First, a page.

Prime Minister John Key’s comments were made Tuesday, during a debate over the issue of New Zealanders—some with criminal records—being detained on Christmas Island, a remote Australian territory. Some have lived in Australia for years, but face deportation because of a change in Australian immigration policy. The opposition Labour and Green parties asked the prime minister about what will happen to the detainees. Key pounced on the question, accusing the parties of “backing the rapists.”
Watch Key’s comments that resulted in the furor:
“These are the people that the Labour party are saying are more important to support than New Zealanders who deserve protecting when they come back here,” Key said, later telling a Labour member: “If you want to put yourself on the side of sex offenders, go ahead my son, but we’ll defend New Zealanders.”
About three-quarters of Labour MPs and several Green MPs walked out of parliament after Key’s remarks, The Guardian reported.
On Wednesday, female members joined together to directly protest Key’s remarks, taking turns sharing their stories and requesting an apology from the prime minister.
It started with Metiria Turei, the co-leader of the Green party.
“As a victim of sexual assault, I take personal offense to the prime minister’s comments and ask that you require him to withdraw and apologize,” she said.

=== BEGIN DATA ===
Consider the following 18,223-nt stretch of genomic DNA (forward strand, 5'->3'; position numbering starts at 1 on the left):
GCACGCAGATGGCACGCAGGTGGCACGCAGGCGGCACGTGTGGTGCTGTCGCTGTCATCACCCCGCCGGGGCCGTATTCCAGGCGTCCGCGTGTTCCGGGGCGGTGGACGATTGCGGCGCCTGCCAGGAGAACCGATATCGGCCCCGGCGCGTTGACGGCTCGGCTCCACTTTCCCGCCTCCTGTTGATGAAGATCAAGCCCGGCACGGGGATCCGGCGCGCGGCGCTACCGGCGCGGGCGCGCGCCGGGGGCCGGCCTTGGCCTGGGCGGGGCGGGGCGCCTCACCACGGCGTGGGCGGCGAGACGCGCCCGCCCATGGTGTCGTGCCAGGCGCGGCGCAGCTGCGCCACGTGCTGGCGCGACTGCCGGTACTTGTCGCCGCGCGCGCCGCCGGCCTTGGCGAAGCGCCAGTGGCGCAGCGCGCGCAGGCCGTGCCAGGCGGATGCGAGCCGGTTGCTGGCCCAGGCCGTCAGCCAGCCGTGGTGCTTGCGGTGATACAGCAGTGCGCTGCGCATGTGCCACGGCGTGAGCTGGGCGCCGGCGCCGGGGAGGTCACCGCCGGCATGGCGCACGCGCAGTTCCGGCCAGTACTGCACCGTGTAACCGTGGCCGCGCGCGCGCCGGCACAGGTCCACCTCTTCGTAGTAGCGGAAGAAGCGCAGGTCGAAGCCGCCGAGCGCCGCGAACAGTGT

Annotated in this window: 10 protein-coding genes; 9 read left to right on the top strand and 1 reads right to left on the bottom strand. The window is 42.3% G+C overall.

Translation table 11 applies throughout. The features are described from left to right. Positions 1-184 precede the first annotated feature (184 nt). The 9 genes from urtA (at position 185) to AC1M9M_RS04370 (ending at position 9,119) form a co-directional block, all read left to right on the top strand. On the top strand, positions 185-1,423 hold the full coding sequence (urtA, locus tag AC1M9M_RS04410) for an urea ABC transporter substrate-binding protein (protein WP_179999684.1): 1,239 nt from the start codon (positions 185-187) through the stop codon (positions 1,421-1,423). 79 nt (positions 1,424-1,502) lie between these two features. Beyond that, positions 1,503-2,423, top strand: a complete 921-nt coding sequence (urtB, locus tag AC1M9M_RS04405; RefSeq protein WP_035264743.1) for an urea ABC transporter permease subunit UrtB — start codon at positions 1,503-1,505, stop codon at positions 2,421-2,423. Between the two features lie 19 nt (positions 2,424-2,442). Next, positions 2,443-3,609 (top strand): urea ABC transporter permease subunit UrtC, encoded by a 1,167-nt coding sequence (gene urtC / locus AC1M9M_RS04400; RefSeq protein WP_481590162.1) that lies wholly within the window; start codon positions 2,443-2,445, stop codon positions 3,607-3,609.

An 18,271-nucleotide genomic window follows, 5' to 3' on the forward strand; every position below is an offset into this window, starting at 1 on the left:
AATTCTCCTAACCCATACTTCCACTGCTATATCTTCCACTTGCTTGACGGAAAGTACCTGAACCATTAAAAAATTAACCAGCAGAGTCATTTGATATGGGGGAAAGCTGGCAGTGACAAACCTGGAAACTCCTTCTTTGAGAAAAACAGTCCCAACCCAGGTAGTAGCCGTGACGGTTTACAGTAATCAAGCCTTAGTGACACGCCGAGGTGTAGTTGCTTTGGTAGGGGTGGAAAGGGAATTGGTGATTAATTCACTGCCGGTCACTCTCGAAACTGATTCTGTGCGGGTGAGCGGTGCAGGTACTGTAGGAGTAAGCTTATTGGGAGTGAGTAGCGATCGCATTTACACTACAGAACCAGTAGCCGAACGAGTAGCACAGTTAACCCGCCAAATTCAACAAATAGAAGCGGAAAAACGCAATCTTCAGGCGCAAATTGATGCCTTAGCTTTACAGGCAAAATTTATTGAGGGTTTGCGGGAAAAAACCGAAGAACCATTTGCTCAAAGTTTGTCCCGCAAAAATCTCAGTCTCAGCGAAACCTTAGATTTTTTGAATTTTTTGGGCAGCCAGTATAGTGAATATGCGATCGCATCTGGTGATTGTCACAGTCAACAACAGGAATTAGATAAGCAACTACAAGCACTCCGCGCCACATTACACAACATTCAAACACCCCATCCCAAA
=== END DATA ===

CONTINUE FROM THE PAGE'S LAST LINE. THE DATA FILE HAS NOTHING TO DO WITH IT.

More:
House Speaker David Carter told her that because the prime minister had not spoken Wednesday, he could not ask him to address Turei’s request.
Jan Logie of the Green Party spoke next, asking “as a victim of sexual assault and as an advocate for survivors” that Key’s words be expunged from the record.
Carter cut her off. “What happened yesterday happened yesterday. Yes, collectively it wasn’t addressed well at the time, but time has passed.”
More MPs followed, including Labour’s Poto Williams and Green’s Catherine Delahunty, whose microphone was turned off after she said she was a victim of sexual assault. Carter said the legislators were “flouting the rules” of parliament by claiming to make points of order, and that any who made similar statements would be ordered to leave the House. Despite the warning, female MPs continued to stand. Green MP Marama Davidson was then thrown out, followed by Williams. The Guardian reports at least eight other female MPs, along with four male MPs, then chose to leave the chamber.
Watch what happened here:
Outside the chamber, Logie told The New Zealand Herald that it was the first time she had spoken out loud about her sexual assault.
“It’s deeply disappointing that the speaker and the prime minister do not take the concerns of sexual survivors seriously. It’s completely unacceptable to trivialize the concern and experiences of so many New Zealanders in the way that has happened today.”
MPs acknowledged that Carter was bound by House rules, but criticized the eviction of female MPs from the chamber. “What message does that send to young women?” Labour’s Clare Curran told the Herald.